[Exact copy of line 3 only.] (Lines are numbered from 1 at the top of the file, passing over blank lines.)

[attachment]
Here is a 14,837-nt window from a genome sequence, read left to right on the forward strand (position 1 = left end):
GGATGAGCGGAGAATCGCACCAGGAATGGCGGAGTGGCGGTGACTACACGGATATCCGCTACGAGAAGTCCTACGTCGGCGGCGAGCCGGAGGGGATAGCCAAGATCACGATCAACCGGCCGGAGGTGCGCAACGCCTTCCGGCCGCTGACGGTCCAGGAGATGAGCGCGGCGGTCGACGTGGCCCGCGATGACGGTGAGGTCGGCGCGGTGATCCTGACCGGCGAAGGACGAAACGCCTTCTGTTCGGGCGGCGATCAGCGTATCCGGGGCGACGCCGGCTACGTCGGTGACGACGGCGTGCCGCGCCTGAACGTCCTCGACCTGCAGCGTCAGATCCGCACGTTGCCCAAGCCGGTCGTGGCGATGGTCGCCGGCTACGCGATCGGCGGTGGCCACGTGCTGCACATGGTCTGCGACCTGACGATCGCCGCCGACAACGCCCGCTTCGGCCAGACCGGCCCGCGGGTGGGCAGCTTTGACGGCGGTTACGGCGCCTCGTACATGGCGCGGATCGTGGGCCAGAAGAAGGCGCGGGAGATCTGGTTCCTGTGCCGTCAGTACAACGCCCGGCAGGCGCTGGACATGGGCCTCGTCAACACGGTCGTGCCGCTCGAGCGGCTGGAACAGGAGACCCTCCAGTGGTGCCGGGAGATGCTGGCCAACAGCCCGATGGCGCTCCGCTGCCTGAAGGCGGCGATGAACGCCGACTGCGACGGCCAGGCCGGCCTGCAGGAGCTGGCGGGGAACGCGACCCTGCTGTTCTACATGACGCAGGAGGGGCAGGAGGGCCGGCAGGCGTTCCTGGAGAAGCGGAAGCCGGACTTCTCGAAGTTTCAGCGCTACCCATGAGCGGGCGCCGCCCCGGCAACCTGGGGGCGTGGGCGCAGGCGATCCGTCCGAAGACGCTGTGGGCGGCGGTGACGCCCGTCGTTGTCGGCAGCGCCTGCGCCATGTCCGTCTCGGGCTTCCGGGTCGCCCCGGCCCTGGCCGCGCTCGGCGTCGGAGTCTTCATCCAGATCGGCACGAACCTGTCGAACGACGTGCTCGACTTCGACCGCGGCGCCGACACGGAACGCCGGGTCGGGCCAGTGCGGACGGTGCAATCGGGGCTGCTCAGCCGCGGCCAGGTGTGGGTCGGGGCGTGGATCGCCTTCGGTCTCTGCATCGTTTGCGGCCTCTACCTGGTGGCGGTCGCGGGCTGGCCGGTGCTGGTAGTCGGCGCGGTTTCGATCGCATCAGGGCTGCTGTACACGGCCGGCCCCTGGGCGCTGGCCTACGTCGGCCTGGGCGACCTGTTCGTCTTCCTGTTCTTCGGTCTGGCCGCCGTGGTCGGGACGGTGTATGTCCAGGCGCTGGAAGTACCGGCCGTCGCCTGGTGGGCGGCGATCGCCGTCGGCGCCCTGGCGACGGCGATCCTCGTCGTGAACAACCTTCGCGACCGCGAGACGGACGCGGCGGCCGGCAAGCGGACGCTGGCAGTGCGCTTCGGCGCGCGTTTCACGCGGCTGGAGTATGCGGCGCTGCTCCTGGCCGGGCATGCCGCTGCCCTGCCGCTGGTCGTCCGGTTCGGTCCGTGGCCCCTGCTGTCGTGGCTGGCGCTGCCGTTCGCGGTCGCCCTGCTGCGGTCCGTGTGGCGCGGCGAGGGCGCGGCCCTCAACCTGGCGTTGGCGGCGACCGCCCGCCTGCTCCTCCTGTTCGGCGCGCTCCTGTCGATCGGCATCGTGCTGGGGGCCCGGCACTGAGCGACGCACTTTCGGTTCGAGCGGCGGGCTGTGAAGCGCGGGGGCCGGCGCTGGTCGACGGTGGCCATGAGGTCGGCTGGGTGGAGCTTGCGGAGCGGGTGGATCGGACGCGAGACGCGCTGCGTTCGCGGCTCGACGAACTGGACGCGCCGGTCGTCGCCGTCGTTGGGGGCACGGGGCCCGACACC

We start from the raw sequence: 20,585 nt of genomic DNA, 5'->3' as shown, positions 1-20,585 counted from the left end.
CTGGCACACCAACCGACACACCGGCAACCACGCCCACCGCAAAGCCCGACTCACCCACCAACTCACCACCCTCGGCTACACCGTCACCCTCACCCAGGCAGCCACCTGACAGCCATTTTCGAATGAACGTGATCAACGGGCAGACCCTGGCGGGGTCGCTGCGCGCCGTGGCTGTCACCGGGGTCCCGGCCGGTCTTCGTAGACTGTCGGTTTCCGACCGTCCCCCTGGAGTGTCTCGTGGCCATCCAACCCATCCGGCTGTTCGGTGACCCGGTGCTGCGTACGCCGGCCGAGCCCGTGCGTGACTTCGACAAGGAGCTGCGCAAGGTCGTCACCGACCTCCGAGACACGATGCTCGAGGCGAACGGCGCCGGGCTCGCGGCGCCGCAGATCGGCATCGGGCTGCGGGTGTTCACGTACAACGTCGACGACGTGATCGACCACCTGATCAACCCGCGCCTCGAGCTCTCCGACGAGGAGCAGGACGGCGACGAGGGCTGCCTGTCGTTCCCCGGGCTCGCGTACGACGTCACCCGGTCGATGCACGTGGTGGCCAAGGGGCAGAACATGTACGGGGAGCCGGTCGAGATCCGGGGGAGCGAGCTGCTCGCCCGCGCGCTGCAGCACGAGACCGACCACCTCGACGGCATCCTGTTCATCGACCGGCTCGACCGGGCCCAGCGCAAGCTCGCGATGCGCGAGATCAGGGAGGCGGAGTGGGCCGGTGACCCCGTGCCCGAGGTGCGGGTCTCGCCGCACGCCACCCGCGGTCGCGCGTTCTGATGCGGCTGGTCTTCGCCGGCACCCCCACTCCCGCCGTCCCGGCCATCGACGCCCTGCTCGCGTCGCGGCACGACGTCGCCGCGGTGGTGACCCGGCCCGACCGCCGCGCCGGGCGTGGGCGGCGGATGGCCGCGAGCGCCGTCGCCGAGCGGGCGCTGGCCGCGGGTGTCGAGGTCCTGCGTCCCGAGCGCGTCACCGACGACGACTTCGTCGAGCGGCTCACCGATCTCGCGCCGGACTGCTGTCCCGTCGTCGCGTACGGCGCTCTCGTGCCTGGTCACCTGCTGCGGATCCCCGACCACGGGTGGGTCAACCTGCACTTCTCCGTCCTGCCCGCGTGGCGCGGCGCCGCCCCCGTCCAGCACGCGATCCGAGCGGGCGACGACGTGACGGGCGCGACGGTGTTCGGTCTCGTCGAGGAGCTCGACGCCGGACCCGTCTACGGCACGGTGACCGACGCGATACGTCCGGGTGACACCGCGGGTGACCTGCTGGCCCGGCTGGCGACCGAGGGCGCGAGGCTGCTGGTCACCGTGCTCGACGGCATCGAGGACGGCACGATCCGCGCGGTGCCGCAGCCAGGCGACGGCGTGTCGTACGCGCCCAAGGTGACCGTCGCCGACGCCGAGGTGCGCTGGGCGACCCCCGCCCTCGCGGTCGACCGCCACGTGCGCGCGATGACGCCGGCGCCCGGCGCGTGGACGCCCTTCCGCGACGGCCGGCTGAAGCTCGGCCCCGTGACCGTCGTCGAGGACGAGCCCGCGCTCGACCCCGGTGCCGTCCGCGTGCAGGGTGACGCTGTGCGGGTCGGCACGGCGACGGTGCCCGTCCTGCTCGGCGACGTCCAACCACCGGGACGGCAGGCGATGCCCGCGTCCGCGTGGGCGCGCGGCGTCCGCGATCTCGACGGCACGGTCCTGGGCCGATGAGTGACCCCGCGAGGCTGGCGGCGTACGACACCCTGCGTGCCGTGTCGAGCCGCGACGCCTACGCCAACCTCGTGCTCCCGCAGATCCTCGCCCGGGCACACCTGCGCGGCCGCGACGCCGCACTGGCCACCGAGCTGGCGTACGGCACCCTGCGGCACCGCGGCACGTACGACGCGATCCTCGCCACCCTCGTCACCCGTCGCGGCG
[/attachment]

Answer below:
We start from the raw sequence: 20,585 nt of genomic DNA, 5'->3' as shown, positions 1-20,585 counted from the left end.